The whistle-blower whose allegations form the basis for a Department of Justice lawsuit against the Gallup polling company made bizarre requests at work, made coworkers nervous and said he was a “devout Marxist,” a senior Gallup official told The Daily Caller.
In mid-August, the DOJ announced it was joining a lawsuit former Gallup staffer Michael Lindley filed in 2009. Lindley alleges that Gallup filed false claims with the federal government on its contracts with the Department of State, the U.S. Mint and other federal agencies.
According to the Gallup official, Lindley worked at the polling firm from Feb. 25, 2008 until July 24, 2009. Before working at Gallup, Lindley was a field organizer in Council Bluffs, Iowa, for then-Sen. Barack Obama’s 2008 presidential campaign.
In his now-DOJ-backed lawsuit, Lindley says his “performance record” while working at Gallup “was exemplary.” Lindley also says his performance at Gallup was “outstanding” and that he was “awarded the maximum pay raise of the employees who were in his ‘entering class.'”
A senior Gallup official told TheDC that Lindley’s claim of being a stellar employee couldn’t be further from the truth.
“Co-workers stopped talking to him because they feared he was recording their conversations,” the official added.
At one point, the Gallup official said, Lindley “made a two million dollar calculation error on a costing spreadsheet.” Lindley also wanted to “work remotely from Brazil” but was “told no.”
“He became angry about this,” the official added.
The same official told TheDC that Lindley “became sullen and angry” when Gallup refused his request to be “paid the same as the managing partner of the Government Division” — a “raise of several hundred thousand dollars.”
Though it’s not in his legal complaint, Lindley has also said he was named Gallup’s “Rookie of the Year.” Lindley’s lawyers have touted that “Rookie of the Year” statement in press releases. Associated Press reporter Pete Yost and the Washington Post’s Lisa Rein, among others, printed it unchallenged.
But no such award exists at The Gallup Organization.
“We have no such award on a company wide basis,” the senior Gallup official told TheDC, adding that it “might have been something in a small group or something a supervisor said to him, but definitely not a company award.”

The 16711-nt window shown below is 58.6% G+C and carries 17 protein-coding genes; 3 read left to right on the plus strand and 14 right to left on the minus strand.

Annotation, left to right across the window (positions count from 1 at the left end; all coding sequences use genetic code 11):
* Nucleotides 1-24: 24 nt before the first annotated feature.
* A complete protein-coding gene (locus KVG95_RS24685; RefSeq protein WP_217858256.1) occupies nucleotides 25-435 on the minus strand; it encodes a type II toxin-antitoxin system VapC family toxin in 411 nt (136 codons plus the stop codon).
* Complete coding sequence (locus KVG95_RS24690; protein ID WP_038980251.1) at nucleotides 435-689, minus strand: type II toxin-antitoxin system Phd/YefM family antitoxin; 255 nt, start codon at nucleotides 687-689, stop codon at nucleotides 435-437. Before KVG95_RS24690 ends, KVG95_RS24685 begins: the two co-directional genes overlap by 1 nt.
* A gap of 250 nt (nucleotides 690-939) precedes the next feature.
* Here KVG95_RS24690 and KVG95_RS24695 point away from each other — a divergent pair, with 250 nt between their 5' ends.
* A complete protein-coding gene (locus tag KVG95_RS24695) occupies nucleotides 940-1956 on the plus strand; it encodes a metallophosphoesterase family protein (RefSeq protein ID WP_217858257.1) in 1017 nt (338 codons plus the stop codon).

The official added that Lindley allegedly described himself to a one-time co-worker as a “devout Marxist.”
Lindley also charges that he was terminated from employment on July 24, 2009, one day after he threatened to report the contents of his allegations against Gallup to the DOJ. According to his lawsuit, he said he told a senior Gallup official on July 23, 2009 “that if Gallup was not going to report these issues to the government, then he would report them to the Department of Justice himself.”
The next day, Lindley says in his lawsuit, he was told “that Gallup was terminating his employment effective immediately” — a decision, according to Lindley, made by Gallup Chief Counsel Steve O’Brien.
According to Lindley’s lawsuit, during a meeting shortly after he was fired, “O’Brien first claimed it was for performance reasons, which plaintiff responded was unlikely given that Gallup had lauded him for his outstanding performance during his first year.”
“O’Brien next claimed Gallup was firing plaintiff because he had supposedly refused a request to retrieve some documentation from Gallup’s computer system to assist Gallup in responding to a procurement ethics survey,” the lawsuit continues.
“Plaintiff responded that he had in fact done everything he could to find such documentation, but that he found that the documentation had been deleted from Gallup’s computer system, and he had immediately informed his superiors of that fact. Finally, O’Brien admitted unambiguously the real reason that Gallup had fired plaintiff, stating: ‘When you start talking about going to the Department of Justice, I don’t trust you anymore.'”
The senior Gallup official, though, said Lindley’s termination went differently. That official told TheDC that Lindley “said he wanted to be fired so he wouldn’t have to pay back his relocation costs to the company.”
Lindley allegedly “said his manager would be doing him a favor if she fired him.”
Neither Lindley’s lawyers nor a representative for Holder’s DOJ responded to requests for comment in response to these charges.
The allegations from the senior Gallup official come on the heels of the release of documents showing that the federal agencies that contracted with Gallup praised the pollster — directly contradicting charges from Lindley and the DOJ — and internal Gallup emails showing senior Obama re-election campaign adviser David Axelrod attempting to subtly intimidate the respected polling firm when its numbers were unfavorable to the president’s re-election campaign. After Gallup ignored Axelrod’s invitation to explain their processes at the White House, the DOJ joined Lindley’s lawsuit.
The DOJ has yet to serve Gallup with its complaint, which means the polling company can’t officially respond to the allegations.